One pastel afternoon in 1954, Joan Didion, an eager-eyed twenty-year-old from the West Coast, hopped off the DC-7 and inhaled her first breath of New York. The air was light with spring’s early blossom, streets buttered with sleepy rays of sunlight. A mountain of tired bags sat perched beside her California-kissed legs. She took another breath. Scents of lilac and garbage and expensive perfume lay heavy, the grinding of subway carts rumbling beneath. Loud, bustling, beautiful. This was Didion’s first encounter with the City, a timid greeting that would later develop into infectious infatuation.
Following any writer’s prescribed pilgrimage, Didion set off for New York in pursuit of inspiration and fulfillment. In fact, every great American author in recent history, if not a New York native, has dwelled in the city for at least a short period of time. In her reflective essay Goodbye To All That, she confidently explains “New York is no mere city...It is instead an infinitely romantic notion, the mysterious nexus of all love and money and power.” Indeed, it is on this premise so many wonderfully talented writers, musicians, and designers flock to the Empire city in mass. It is for this reason, in turn, the city has orchestrated some of the most stunning street art, Broadway shows, and spoken word poetry to date.
Of course, the pulling-factor that makes New York City so inviting to artists is its sheer reach, both in geography and spirit. Didion is famed for her critical journalism—honest and intelligent—much of which was sculpted by her time working at Vogue. Yet, borrow punk-poet Patti Smith’s looking glass and you’ll experience a much darker, toxin-fueled account of the same iconography. Again arriving in New York a self-proclaimed “young artist,” Smith spends the majority of her debut memoir Just Kids romanticizing poverty and fueling her inherent hunger to create. For Smith, energy and connection form New York’s currency, with little attention granted to modern materialism. Naturally, a large proportion of her work ponders over the golden bond she shared with photographer, Robert Mapplethorpe. A disruptive creator in his own right, she recalls how “coloring excited him, not the act of filling in space, but choosing colors that no-one else would select. In the green hills he saw red. Purple snow, green skin, silver sun.”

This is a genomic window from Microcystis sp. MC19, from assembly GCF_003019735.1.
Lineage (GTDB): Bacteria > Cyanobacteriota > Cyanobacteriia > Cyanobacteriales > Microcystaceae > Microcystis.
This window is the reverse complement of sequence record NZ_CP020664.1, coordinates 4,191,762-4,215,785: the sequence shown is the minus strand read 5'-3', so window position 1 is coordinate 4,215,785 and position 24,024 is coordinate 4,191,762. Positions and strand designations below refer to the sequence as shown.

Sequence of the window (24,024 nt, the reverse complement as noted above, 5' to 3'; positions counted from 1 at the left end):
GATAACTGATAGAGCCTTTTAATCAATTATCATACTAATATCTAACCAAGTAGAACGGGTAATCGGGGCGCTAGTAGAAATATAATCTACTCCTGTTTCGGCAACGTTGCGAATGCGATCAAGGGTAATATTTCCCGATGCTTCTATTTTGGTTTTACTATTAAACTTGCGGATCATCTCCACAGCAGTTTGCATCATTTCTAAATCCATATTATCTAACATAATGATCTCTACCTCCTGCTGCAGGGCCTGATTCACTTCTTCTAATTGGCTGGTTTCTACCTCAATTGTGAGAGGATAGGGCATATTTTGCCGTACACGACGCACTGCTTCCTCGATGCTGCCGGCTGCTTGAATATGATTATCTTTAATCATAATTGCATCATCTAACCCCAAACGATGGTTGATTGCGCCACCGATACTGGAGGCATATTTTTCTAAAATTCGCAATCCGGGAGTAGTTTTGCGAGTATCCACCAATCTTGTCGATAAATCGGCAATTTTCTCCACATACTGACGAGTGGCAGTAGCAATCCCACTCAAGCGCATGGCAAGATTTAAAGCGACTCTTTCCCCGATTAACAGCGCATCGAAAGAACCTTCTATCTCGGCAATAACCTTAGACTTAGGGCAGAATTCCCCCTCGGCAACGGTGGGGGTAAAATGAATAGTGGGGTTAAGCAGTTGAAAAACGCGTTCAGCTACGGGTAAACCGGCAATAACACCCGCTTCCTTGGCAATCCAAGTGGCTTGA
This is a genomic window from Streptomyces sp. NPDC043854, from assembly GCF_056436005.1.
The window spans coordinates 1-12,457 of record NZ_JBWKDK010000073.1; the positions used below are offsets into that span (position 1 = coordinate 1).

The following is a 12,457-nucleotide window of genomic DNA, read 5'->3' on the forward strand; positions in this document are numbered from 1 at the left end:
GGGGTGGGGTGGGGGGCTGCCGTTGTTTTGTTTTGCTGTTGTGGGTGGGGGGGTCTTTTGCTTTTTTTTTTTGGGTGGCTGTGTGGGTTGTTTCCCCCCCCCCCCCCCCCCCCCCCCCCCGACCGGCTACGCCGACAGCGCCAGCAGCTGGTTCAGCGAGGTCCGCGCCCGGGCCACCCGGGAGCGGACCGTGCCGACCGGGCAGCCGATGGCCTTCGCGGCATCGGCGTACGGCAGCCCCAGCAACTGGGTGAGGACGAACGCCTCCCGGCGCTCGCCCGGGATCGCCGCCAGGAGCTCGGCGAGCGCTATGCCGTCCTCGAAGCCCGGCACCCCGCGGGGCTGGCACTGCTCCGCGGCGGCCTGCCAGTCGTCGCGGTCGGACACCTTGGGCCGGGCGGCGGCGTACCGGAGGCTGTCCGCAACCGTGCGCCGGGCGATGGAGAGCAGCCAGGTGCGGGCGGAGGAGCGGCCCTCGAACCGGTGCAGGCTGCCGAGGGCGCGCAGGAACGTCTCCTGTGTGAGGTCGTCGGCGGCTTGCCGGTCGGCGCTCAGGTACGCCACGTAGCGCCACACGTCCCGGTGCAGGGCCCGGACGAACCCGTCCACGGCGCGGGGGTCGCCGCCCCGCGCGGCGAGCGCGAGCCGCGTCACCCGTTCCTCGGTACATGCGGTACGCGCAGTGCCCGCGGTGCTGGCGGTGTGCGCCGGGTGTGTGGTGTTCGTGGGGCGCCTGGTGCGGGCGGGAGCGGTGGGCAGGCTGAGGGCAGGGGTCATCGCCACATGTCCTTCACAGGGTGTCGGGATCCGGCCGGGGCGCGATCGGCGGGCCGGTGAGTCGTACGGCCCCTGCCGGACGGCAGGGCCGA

Freedom to choose. Freedom to change. Freedom to be.
Freedom to choose. Freedom to change. Freedom to be. This is what New York has not only always allowed, but encouraged. The city’s rich tapestry promotes diversity and distinction, making way for colorful self-expression across the spectrum of age, gender, race and occupation. We witness it in the frankness of Didion and the Rimbaud-inspired impressionism of Patti Smith. Ever more relatable, we see it in the form of Instagram poetry and podcasts; the likes of Atticus and Rupi Kaur magnifying the tones of New York’s literary innovators, molding their messages into bitesize chunks.
The social media of 2017 is not, as many assume, a driving force in artistic innovation. Somber emotion and sweet flavor have been at the forefront of the American literary scene for the past century, Didion and Smith tying together the frail strings of style, music, and modernism. The digital setting, instead, sparks a fire in the forthcoming generation of creatives, empowers those shy to speak, and acts as one the most powerful literary vehicles to date. A literary vehicle, we must note, largely driven by the unstoppable momentum of New York initiatives.
In arguably her most widely-shared quote, Joan Didion puts succinctly: “I write entirely to find out what I’m thinking, what I’m looking at, what I see and what it means.” Her message is poignant, soft and snuggly fits into a 140 character bracket. Seeing, thinking, communicating. Isn’t that all social media is, after all?
Learn more about the life of Joan Didion in a new Netflix documentary, Joan Didion: The Center Will Not Hold, made her nephew.